The above protocol may be modified to reduce the bandwidth by avoiding the need to transmit the signature sA as follows:

1. A picks a random integer x, 1≦x≦p-2, and computes rAx and sA =x-rAa mod (p-1). A computes K=(pB)s.sbsp.A and sends {rA,textA } to B.

2. B computes K=(αx (pA)-r.sbsp.A.sup.α.spsp.a)bbs.sbsp.A.

All one-pass key transport protocols have the following problem of replay. Suppose that a one-pass key transport protocol is used to transmit a session key K from A to B as well as some text encrypted with the session key K. Suppose that E records the transmission from A to B. If E can at a later time gain access to B's decryption machine (but not the internal contents of the machine, such as B's private key), then, by replaying the transmission to the machine, E can recover the original text. (In this scenario, E does not learn the session key K.).

This replay attack can be foiled by usual methods, such as the use of timestamps. There are, however, some practical situations when B has limited computational resources, in which it is more suitable at the beginning of each session, for B to transmit a random bit string k to A. The session key that is used to encrypt the text is then k ⊕ K, i.e. k XOR'd with K.

The signing equation sA =x-rAa where rAx in protocol 1,and the key transportation protocols; rAxb in protocol 2, can be replaced with several variants. Some of them are:

rA =sA x+z

sA =xαa +arA 

sA =xrA +aαa 

1=arA +xsA 

All the protocols discussed above have been described in the setting of the multiplicative group Z*p. However, they can all be easily modified to work in any finite group in which the discrete logarithm problem appears intractable. Suitable choices include the multiplicative group of a finite field (in particular the finite field GF(2n), subgroups of Z*p of order q, and the group of points on an elliptic curve defined over a finite field. In each case an appropriate generator α will be used to define the public keys.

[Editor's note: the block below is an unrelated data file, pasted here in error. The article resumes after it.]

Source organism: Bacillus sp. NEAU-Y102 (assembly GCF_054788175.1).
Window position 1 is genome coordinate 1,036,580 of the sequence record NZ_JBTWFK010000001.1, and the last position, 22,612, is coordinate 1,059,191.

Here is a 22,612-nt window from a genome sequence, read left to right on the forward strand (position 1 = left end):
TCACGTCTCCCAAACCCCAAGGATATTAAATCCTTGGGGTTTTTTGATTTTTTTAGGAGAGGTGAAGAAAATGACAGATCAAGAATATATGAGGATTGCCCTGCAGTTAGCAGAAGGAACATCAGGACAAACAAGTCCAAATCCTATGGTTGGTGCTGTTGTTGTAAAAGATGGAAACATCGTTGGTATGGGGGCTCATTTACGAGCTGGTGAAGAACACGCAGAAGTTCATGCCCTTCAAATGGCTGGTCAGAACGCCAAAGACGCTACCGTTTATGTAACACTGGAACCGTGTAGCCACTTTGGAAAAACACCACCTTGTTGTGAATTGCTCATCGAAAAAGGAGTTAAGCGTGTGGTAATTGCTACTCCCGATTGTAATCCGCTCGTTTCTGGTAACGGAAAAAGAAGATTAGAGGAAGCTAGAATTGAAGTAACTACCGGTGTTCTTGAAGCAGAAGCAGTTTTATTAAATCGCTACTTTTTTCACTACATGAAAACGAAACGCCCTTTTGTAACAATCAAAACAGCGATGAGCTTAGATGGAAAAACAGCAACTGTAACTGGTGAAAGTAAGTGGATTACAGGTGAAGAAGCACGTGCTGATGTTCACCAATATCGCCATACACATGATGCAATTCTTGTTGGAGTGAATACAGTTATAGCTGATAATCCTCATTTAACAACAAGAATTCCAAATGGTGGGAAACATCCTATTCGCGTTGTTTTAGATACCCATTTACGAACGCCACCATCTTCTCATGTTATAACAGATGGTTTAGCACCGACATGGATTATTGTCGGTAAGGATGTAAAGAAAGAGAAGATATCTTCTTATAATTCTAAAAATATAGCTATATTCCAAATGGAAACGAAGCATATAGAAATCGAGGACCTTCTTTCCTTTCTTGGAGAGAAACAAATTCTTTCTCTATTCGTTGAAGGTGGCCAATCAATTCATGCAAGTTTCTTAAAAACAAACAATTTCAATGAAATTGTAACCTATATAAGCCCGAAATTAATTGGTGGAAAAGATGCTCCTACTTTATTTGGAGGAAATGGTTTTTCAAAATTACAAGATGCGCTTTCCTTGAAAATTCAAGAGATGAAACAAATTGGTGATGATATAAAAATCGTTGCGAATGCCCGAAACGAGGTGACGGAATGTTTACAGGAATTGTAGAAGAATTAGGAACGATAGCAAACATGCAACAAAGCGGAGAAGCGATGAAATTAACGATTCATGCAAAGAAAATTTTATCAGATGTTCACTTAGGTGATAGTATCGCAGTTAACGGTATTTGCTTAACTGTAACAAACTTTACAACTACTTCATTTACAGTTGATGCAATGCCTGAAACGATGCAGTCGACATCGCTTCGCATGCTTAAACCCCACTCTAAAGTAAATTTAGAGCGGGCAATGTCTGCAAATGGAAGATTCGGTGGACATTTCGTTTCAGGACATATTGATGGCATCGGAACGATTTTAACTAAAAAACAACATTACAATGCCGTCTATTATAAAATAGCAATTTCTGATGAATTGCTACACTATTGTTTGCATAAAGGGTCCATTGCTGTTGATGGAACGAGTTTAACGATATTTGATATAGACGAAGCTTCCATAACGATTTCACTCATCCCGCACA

The protocols discussed above can also be modified in a straightforward way to handle the situation when each user picks their own system parameters p and α (or analogous parameters if a group other than Z*p is used).

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Classifications
U.S. Classification713/171, 380/285, 380/30
International ClassificationH04L9/32, H04L9/08
Cooperative ClassificationH04L9/0844
European ClassificationH04L9/08F4B2
Legal Events
DateCodeEventDescription
Jul 23, 2013ASAssignment
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Oct 15, 2008ASAssignment
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Jun 5, 2002ASAssignment
Owner name: SILICON VALLEY BANK, CALIFORNIA
Free format text: SECURITY AGREEMENT;ASSIGNOR:CERTICOM CORP.;REEL/FRAME:012973/0776
Effective date: 20020322
Owner name: SILICON VALLEY BANK 25821 INDUSTRIAL BLVD. HAYWARD
Owner name: SILICON VALLEY BANK 25821 INDUSTRIAL BLVD.HAYWARD,